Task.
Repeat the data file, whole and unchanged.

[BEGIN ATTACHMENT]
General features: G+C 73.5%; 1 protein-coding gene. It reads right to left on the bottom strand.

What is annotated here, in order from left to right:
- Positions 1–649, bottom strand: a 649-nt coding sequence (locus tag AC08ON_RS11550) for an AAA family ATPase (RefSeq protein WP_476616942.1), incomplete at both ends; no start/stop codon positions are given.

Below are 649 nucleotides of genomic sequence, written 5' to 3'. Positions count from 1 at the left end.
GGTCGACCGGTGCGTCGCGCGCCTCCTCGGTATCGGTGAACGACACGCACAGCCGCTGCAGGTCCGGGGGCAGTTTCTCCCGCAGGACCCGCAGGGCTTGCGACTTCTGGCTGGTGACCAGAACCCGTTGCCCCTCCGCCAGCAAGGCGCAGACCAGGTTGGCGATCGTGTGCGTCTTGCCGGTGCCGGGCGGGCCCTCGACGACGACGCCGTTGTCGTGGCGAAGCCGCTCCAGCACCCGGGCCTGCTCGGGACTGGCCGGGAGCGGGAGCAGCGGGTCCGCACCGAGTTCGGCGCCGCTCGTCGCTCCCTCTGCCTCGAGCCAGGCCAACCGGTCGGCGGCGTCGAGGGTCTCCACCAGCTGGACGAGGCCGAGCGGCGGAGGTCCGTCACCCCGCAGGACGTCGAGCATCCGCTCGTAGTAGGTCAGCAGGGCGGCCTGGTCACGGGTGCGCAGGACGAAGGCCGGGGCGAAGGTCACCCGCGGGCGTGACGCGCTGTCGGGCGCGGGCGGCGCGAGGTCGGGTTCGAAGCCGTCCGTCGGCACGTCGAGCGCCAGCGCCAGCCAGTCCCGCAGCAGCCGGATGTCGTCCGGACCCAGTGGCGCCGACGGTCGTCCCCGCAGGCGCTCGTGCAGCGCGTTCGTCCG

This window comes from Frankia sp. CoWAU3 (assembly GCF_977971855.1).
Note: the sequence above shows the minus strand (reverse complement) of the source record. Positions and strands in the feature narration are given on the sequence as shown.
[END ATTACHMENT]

General features: G+C 73.5%; 1 protein-coding gene. It reads right to left on the bottom strand.

What is annotated here, in order from left to right:
- Positions 1–649, bottom strand: a 649-nt coding sequence (locus tag AC08ON_RS11550) for an AAA family ATPase (RefSeq protein WP_476616942.1), incomplete at both ends; no start/stop codon positions are given.

Below are 649 nucleotides of genomic sequence, written 5' to 3'. Positions count from 1 at the left end.
GGTCGACCGGTGCGTCGCGCGCCTCCTCGGTATCGGTGAACGACACGCACAGCCGCTGCAGGTCCGGGGGCAGTTTCTCCCGCAGGACCCGCAGGGCTTGCGACTTCTGGCTGGTGACCAGAACCCGTTGCCCCTCCGCCAGCAAGGCGCAGACCAGGTTGGCGATCGTGTGCGTCTTGCCGGTGCCGGGCGGGCCCTCGACGACGACGCCGTTGTCGTGGCGAAGCCGCTCCAGCACCCGGGCCTGCTCGGGACTGGCCGGGAGCGGGAGCAGCGGGTCCGCACCGAGTTCGGCGCCGCTCGTCGCTCCCTCTGCCTCGAGCCAGGCCAACCGGTCGGCGGCGTCGAGGGTCTCCACCAGCTGGACGAGGCCGAGCGGCGGAGGTCCGTCACCCCGCAGGACGTCGAGCATCCGCTCGTAGTAGGTCAGCAGGGCGGCCTGGTCACGGGTGCGCAGGACGAAGGCCGGGGCGAAGGTCACCCGCGGGCGTGACGCGCTGTCGGGCGCGGGCGGCGCGAGGTCGGGTTCGAAGCCGTCCGTCGGCACGTCGAGCGCCAGCGCCAGCCAGTCCCGCAGCAGCCGGATGTCGTCCGGACCCAGTGGCGCCGACGGTCGTCCCCGCAGGCGCTCGTGCAGCGCGTTCGTCCG

This window comes from Frankia sp. CoWAU3 (assembly GCF_977971855.1).
Note: the sequence above shows the minus strand (reverse complement) of the source record. Positions and strands in the feature narration are given on the sequence as shown.